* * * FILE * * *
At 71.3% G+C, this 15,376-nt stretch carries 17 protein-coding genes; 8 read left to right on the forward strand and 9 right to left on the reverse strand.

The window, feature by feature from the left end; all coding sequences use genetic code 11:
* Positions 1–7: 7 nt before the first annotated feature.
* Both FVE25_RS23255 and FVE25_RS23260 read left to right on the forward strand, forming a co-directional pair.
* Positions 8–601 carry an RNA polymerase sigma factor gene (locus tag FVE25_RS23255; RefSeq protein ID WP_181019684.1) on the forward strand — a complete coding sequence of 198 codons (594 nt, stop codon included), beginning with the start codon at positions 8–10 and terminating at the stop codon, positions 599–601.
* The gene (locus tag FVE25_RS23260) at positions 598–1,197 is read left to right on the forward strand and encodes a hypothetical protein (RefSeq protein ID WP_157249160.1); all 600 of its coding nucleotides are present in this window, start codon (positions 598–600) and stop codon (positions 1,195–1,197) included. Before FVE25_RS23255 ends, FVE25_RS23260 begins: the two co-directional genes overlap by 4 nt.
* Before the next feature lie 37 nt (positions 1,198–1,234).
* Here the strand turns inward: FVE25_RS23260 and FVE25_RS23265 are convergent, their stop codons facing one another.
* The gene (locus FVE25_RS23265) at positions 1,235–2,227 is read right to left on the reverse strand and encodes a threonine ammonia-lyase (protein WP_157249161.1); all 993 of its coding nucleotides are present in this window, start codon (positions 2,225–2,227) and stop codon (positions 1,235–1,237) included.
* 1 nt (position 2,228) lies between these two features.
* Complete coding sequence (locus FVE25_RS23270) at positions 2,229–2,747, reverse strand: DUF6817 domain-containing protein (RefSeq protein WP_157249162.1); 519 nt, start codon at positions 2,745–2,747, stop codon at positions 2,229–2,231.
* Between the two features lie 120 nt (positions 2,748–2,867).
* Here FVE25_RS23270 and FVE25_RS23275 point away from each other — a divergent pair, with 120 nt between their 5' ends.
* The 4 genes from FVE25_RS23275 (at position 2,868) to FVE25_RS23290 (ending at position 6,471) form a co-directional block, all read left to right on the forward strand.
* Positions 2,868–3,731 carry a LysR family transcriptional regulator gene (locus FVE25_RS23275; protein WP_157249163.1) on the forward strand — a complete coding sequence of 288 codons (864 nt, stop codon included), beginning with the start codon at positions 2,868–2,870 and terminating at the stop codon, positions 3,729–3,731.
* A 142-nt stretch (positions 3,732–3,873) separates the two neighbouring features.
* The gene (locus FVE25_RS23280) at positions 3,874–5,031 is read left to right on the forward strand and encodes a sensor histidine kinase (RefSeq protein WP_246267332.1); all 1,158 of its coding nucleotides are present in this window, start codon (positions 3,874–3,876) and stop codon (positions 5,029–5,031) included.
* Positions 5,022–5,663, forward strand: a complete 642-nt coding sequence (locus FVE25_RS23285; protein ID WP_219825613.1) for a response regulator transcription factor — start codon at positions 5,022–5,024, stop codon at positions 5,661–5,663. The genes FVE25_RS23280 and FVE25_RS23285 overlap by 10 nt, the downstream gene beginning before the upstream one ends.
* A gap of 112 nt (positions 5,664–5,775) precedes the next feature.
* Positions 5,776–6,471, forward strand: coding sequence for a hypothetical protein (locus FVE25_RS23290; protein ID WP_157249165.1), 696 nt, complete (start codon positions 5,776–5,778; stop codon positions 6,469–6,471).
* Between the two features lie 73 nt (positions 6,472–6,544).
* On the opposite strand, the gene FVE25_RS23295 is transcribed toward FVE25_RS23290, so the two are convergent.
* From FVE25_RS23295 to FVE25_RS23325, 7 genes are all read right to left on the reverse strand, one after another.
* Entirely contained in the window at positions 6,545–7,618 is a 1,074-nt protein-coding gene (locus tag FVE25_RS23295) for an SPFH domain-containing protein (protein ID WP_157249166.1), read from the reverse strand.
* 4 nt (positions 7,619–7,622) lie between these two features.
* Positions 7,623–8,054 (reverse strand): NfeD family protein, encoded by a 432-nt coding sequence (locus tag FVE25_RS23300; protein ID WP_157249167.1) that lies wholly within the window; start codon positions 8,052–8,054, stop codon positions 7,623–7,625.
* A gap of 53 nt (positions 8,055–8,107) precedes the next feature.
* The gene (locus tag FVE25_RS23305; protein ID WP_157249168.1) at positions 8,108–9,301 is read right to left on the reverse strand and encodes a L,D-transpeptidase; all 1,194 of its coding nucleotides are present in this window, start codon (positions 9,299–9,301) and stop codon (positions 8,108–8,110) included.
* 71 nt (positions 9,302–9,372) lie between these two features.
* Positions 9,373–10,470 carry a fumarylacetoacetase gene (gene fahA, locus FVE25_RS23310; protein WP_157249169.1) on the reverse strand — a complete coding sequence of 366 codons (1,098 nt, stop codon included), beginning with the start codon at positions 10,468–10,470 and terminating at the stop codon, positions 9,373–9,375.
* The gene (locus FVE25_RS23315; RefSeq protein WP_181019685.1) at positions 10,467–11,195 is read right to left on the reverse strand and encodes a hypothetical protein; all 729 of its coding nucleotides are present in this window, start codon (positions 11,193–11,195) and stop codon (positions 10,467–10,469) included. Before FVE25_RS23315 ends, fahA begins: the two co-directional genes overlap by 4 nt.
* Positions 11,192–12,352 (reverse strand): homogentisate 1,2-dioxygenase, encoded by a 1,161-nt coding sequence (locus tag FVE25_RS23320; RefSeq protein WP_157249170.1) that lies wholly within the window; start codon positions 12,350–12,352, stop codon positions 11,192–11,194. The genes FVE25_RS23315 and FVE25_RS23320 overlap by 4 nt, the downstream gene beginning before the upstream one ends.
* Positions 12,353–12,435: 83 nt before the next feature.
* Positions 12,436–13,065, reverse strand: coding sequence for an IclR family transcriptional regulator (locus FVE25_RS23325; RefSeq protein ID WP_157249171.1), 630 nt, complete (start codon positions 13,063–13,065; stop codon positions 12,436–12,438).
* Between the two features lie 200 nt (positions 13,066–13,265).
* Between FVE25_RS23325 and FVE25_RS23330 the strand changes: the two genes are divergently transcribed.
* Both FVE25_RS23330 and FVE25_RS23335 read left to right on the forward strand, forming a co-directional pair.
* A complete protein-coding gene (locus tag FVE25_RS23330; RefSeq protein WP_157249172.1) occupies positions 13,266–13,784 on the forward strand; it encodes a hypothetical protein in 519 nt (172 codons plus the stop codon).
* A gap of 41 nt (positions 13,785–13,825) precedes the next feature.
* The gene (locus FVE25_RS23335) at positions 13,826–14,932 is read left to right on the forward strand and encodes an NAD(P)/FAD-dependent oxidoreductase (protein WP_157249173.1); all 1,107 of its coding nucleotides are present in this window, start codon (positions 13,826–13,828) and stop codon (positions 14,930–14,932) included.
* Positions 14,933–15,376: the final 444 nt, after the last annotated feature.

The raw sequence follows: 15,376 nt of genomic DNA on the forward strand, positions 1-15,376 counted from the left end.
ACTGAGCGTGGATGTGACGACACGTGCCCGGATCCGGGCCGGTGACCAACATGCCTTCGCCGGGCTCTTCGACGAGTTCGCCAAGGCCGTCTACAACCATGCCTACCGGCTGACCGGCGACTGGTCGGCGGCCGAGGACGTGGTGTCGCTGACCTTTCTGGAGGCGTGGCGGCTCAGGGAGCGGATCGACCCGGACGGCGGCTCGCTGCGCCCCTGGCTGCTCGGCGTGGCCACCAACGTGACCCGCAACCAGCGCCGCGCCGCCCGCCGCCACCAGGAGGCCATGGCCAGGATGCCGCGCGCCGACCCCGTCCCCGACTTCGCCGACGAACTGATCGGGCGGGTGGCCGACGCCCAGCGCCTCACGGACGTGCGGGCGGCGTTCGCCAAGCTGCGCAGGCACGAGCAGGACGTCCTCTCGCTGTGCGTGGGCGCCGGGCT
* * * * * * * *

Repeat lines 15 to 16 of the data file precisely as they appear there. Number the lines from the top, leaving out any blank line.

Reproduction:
* Positions 2,868–3,731 carry a LysR family transcriptional regulator gene (locus FVE25_RS23275; protein WP_157249163.1) on the forward strand — a complete coding sequence of 288 codons (864 nt, stop codon included), beginning with the start codon at positions 2,868–2,870 and terminating at the stop codon, positions 3,729–3,731.
* A 142-nt stretch (positions 3,732–3,873) separates the two neighbouring features.